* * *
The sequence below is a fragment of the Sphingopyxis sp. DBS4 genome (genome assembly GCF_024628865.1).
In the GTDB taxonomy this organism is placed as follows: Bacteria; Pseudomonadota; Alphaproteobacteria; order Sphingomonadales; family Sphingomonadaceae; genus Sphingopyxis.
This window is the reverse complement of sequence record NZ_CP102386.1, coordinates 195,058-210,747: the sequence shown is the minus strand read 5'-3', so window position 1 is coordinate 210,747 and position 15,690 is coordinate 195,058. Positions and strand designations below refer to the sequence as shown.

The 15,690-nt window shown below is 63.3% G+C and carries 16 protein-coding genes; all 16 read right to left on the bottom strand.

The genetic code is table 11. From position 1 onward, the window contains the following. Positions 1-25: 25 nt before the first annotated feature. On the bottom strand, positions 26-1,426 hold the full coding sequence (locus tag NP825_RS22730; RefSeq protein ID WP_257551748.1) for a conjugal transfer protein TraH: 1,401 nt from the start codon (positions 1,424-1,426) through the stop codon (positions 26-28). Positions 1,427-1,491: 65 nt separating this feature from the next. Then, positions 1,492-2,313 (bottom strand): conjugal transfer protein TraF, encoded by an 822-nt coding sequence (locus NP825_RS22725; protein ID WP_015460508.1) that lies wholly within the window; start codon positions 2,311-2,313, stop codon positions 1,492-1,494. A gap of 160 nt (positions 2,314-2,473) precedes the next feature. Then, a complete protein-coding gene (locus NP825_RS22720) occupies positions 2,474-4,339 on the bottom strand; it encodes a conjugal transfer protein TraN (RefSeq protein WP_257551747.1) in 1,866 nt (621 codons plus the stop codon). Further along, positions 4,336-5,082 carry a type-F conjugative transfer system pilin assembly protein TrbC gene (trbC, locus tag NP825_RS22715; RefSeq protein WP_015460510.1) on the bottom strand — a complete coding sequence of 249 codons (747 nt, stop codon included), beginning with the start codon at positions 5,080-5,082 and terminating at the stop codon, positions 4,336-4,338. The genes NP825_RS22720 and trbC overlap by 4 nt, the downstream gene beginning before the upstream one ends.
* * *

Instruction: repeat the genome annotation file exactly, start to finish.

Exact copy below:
The sequence below is a fragment of the Sphingopyxis sp. DBS4 genome (genome assembly GCF_024628865.1).
In the GTDB taxonomy this organism is placed as follows: Bacteria; Pseudomonadota; Alphaproteobacteria; order Sphingomonadales; family Sphingomonadaceae; genus Sphingopyxis.
This window is the reverse complement of sequence record NZ_CP102386.1, coordinates 195,058-210,747: the sequence shown is the minus strand read 5'-3', so window position 1 is coordinate 210,747 and position 15,690 is coordinate 195,058. Positions and strand designations below refer to the sequence as shown.

The 15,690-nt window shown below is 63.3% G+C and carries 16 protein-coding genes; all 16 read right to left on the bottom strand.

The genetic code is table 11. From position 1 onward, the window contains the following. Positions 1-25: 25 nt before the first annotated feature. On the bottom strand, positions 26-1,426 hold the full coding sequence (locus tag NP825_RS22730; RefSeq protein ID WP_257551748.1) for a conjugal transfer protein TraH: 1,401 nt from the start codon (positions 1,424-1,426) through the stop codon (positions 26-28). Positions 1,427-1,491: 65 nt separating this feature from the next. Then, positions 1,492-2,313 (bottom strand): conjugal transfer protein TraF, encoded by an 822-nt coding sequence (locus NP825_RS22725; protein ID WP_015460508.1) that lies wholly within the window; start codon positions 2,311-2,313, stop codon positions 1,492-1,494. A gap of 160 nt (positions 2,314-2,473) precedes the next feature. Then, a complete protein-coding gene (locus NP825_RS22720) occupies positions 2,474-4,339 on the bottom strand; it encodes a conjugal transfer protein TraN (RefSeq protein WP_257551747.1) in 1,866 nt (621 codons plus the stop codon). Further along, positions 4,336-5,082 carry a type-F conjugative transfer system pilin assembly protein TrbC gene (trbC, locus tag NP825_RS22715; RefSeq protein WP_015460510.1) on the bottom strand — a complete coding sequence of 249 codons (747 nt, stop codon included), beginning with the start codon at positions 5,080-5,082 and terminating at the stop codon, positions 4,336-4,338. The genes NP825_RS22720 and trbC overlap by 4 nt, the downstream gene beginning before the upstream one ends.